As I explained in last month’s entry, I believe that obsessing over the future impedes living in the present, especially when the very existence of the future is not certain. On the other hand, my current job is definitely impeding my ability to live in the present, and the only way to get out of this job is to plan for the future. If I overthink this, I’ll wind up spending too much time in my current job and missing opportunities to live my life. So the question really boils down to: What is the simplest, easiest, and fastest to get out of my current job and into a long-term lifestyle that I can be satisfied with? I hope after this weekend I will have new insights that I can apply not only to my own life, but perhaps also share with you.
A lot of my new co-workers have been curious about what I used to do before I came to work at my new job. My enigmatic responses have done little to quell that curiosity. Only the two people who interviewed me know that I used to be an attorney. Beyond that, I’m trying to keep my past a secret. It’s not because I’m embarrassed about what I’m doing now relative to what I used to do. It’s because I don’t want people to treat me weird once they find out that I used to be a lawyer. And I really don’t want to have to explain why I left the legal profession to 300 people.
More importantly, I can’t out myself as a lawyer because I’ll be inundated by people asking for advice that I am not allowed to give. I no longer actively practice that trade. Nor do I receive continuing legal education. I’m not privy to the latest developments in case law or statutes. I don’t pay bar dues, and I’m no longer subject to discipline by the Office of Lawyer Regulation. All of these things help regulate the bar such that people can rely upon practicing attorneys for sound advice. In spite of my education, knowledge, and experience, my expertise is compromised by not being a practicing attorney.
And that’s why it’s against the law for people who are not subject to these things to give legal advice. We call it the “unauthorized practice of law”. Basically, when I resigned my bar membership, I gave up my privilege to provide legal advice. But that doesn’t stop people from wanting to ask a former lawyer for free advice. And since I can’t give it, life is much easier for me if people just don’t know that I used to be a lawyer.
Also… I retired for a fucking reason. I worked really hard for the privilege of not having to practice law anymore.
Suits and Ties
They say that you shouldn’t judge a book by its cover. This is true, but not just because you might misjudge someone negatively based on their appearance. You equally likely to misjudge someone positively, too.
What do I mean by this?
For a long time, I have said that the kindest, friendliest, most intelligent people I know are the ones that most of society looks down upon. The punks. The long-haired, tattered-clothed freaks, no more than a high school diploma and a pocket change to their name, covered from head to toe in tattoos and piercings.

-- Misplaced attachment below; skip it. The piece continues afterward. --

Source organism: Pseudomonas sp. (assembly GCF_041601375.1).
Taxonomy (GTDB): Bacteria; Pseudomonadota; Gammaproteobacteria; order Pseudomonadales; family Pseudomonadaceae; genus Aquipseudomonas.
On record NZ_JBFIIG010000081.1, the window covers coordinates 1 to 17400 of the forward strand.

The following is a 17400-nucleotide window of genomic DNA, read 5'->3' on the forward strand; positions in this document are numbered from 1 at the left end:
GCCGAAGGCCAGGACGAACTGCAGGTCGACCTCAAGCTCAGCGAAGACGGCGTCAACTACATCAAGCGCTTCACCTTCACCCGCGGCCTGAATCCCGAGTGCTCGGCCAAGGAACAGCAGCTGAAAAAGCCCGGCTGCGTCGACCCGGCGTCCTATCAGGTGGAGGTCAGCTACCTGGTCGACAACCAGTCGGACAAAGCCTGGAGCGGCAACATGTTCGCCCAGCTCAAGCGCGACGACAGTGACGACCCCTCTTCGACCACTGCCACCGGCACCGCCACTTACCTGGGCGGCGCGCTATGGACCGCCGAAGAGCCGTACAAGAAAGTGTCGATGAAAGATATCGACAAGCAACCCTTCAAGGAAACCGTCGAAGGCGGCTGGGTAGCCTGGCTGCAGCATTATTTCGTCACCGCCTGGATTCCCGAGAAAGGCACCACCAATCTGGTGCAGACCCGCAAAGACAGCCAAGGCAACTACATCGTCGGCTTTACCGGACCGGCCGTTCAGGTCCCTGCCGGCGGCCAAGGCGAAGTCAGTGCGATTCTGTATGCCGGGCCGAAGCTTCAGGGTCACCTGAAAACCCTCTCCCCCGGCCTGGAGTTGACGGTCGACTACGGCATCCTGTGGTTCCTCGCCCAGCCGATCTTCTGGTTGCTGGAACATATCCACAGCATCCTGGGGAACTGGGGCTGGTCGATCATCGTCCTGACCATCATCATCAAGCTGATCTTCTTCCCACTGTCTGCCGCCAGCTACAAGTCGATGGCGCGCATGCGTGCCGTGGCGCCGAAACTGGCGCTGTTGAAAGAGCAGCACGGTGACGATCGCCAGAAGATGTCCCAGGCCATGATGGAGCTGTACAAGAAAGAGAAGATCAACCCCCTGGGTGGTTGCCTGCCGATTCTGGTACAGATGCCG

I’m going to take that a step forward today, and assert that some of the greediest, heartless, and dumbest people I know are the ones wearing three piece suits, shined shoes, and cuff links.
I laugh when I hear employers or others suggest or impose a dress code for the sake of “appearing professional”. Yeah, I get it – we as a society are conditioned to trust the well-groomed, sharply-dressed man. But all too often, those fine threads are used as a costume to conceal a vile person underneath. No, not every single person who wears a suit is a bad person, and not every punk kid is a good person.
And that’s precisely why you shouldn’t judge a book by its cover. But we really ought to do away with dress codes or other expectations. Let people be who they are and express themselves how they wish. How a person dresses is no measure of their integrity, humanity, or competence. Let their works and their deeds speak for themselves. Not only do we unfairly penalize people who resist conformity to a professional dress code, but we – to our own risk and detriment – unjustly elevate the trustworthiness of those who do conform.
Our Education System & Discovering Passions
I’m sure I’ve written about this before, but it bears repeating. I got into a lengthy discussion with a woman at the dog park who was visiting from out of state to care for her daughter’s dog. She and I shared a lot of similar philosophies about travel and passion. When we got into the realm of our education system, two others at the park overheard us and joined in on the conversation. There was very little disagreement between us.
So many people acknowledge that our education system sucks. And yet there is such tremendous resistance to reforming it.
I’m going to say some things. Statistically, there’s a good chance that you’re going to agree with some (if not all) of what I say. If it’s important enough to you, then we all need to stand up and start calling for reforms.
- Passions are not the same things as interests, ambitions, or hobbies. Passions cannot be found via research or thought. You stumble into them by accident, and by experiencing and experimenting with new things.
- Money does not buy happiness. No amount of money in the world can make up for a job you truly despise and have no love for.
- Not everyone should become a doctor, a lawyer, or an engineer. The world also needs trash collectors, hospitality workers, and food service workers. We need artists and historians and philosophers. There is no shame in fulfilling one of these other “less prestigious” roles.
- The education system is designed to funnel kids into higher education (and crushing student loan debt) and higher paying jobs without giving kids ample opportunity to discover their passions and talents, in case – god forbid – their passions don’t align with a career that provides a 6 figure salary.
- No one should have to explain a “gap year” (or gap years, plural) as if taking time to explore one’s self is a sign of laziness or something to be ashamed of.